iPad News

A first-hand look at the next iPad’s PowerVR graphics chip

Most now expect the next iPad to have Imagination Technologies’ dual-core PowerVR SGX543 at the heart of its graphics. Although it’s seemingly a small numeric upgrade from the SGX535 in the current model, it promises to be as much as four times faster. We saw the SGX543 person at a live, raw demo at Mobile World Congress and have quick impressions as well as the implications for what the future iPad will do.

The video hardware at the show was running on a test mule attached to a phone-sized display. The demo was just one app, Futuremark’s 3DMark Mobile, but it was a good workout of the entire platform: a woman practicing a tai chi quan routine in a walled garden. Right away, the visual differences over most mobile apps were different: it used 3D models complex enough that they would have looked good in an early Xbox 360 game, down to finer facial detail. It showcased the SGX543’s support for unified, enhanced programmable pixel shaders, or visual processing units that can be changed to render many different effects on pixels or the geometry. The refractions and reflections in the water and the tall grass were examples, as were the proper 3D shadows.

Our view of the test saw it running moderately smoothly, though not spectacularly so; we’d estimate about 20 to 25 frames per second. However, a representative from Imagination told us that this was the first time he’d ever seen that portion of 3DMark run smoothly at all. Earlier PowerVR hardware, and most others, would produce a very choppy experience that would be unplayable in a game. We have yet to see how well it would scale to an iPad’s 1024×768 display, but since the iPad was only occasionally limited by its resolution, the new graphics might consider it a non-issue.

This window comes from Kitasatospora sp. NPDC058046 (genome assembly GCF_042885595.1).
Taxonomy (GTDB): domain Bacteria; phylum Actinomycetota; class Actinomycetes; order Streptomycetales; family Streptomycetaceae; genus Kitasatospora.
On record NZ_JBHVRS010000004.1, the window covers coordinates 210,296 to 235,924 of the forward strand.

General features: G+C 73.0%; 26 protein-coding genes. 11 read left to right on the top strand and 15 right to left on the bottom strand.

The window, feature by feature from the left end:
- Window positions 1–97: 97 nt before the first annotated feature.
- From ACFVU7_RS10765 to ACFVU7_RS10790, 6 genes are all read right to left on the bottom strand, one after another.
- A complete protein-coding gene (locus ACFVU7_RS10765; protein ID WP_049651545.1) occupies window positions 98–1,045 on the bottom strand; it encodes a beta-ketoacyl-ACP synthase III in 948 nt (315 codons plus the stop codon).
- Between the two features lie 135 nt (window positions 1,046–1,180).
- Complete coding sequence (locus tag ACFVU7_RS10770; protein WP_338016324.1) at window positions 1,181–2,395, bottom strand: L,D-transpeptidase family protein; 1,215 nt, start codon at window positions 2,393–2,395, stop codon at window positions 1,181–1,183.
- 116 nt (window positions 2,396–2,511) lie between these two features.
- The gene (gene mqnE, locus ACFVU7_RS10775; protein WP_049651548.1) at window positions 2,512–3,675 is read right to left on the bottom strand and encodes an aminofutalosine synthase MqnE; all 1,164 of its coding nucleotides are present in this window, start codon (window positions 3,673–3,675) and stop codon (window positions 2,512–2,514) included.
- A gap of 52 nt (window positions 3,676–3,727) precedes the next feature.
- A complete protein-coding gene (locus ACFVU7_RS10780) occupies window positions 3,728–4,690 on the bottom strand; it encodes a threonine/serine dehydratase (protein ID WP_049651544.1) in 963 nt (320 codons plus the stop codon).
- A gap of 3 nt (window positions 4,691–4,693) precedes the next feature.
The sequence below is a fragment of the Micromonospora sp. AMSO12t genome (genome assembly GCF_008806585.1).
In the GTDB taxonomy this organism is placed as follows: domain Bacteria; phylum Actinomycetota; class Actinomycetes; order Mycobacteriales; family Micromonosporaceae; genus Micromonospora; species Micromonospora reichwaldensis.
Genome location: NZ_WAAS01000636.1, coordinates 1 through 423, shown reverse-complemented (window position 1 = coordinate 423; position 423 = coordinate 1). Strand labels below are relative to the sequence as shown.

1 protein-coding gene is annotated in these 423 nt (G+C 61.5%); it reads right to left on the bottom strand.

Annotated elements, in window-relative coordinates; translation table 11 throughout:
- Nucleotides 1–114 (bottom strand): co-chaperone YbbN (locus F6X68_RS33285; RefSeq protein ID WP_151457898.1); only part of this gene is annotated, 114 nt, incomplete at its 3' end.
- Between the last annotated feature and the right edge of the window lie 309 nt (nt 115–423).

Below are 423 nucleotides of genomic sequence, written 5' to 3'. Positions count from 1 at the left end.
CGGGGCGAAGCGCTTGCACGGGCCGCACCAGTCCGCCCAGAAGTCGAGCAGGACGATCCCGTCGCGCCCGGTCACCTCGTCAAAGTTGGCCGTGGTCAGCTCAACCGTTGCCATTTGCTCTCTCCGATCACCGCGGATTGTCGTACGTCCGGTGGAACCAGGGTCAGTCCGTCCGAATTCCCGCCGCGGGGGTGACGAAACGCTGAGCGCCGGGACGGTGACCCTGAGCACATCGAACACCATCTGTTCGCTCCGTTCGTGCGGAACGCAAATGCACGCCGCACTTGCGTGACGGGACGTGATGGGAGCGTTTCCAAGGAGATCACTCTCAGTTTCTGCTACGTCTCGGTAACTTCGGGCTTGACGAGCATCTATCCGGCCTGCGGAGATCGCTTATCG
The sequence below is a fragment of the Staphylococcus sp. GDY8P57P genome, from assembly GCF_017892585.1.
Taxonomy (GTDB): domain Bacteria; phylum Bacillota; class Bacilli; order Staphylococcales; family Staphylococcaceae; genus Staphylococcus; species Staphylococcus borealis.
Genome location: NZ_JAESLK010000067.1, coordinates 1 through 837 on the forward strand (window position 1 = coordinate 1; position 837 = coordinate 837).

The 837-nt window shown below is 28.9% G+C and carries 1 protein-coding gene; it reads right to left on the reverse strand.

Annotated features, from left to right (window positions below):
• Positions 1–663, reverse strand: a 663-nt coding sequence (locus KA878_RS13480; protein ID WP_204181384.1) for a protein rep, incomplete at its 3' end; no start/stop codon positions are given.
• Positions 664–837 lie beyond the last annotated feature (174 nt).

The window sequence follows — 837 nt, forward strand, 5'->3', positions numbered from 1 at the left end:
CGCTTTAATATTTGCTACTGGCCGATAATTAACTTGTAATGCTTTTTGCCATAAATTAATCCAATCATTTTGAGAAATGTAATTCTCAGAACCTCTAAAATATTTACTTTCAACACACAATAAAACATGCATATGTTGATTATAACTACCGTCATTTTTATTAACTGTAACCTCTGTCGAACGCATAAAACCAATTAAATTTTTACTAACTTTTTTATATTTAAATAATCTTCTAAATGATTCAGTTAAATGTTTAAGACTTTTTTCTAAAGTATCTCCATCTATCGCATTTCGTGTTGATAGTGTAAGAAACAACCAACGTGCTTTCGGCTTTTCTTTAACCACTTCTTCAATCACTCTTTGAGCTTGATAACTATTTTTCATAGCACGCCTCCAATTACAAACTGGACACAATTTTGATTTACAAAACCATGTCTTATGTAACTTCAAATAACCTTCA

Much of the performance leap, as you would expect, comes from having a second core. The addition doesn’t literally translate to doubled performance but is enough that even an unoptimized app would still run much faster. Imagination also has an improved shader engine and vector math units that can greatly accelerate certain kinds of tasks if a game or other intense app can use the extra boost.

The resulting speedup should be very significant for what the iPad can do. At a minimum, games will be much closer to TV console quality. Consider the level of detail possible in Epic Games’ Infinity Blade or id Software”s Rage HD; combine faster graphics with a faster processor (also likely dual-core) and the detail might be much more impressive. Video should also get a major lift, and it’s entirely plausible that the iPad will play 1080p video at just about any image quality.

Representatives at the Mobile World Congress show floor wouldn’t confirm whether the new iPad was getting the upgrade, but when it was mentioned off-hand that we were hoping the SGX543 would reach devices in the next few weeks, one team member responded with “hopefully” as well.

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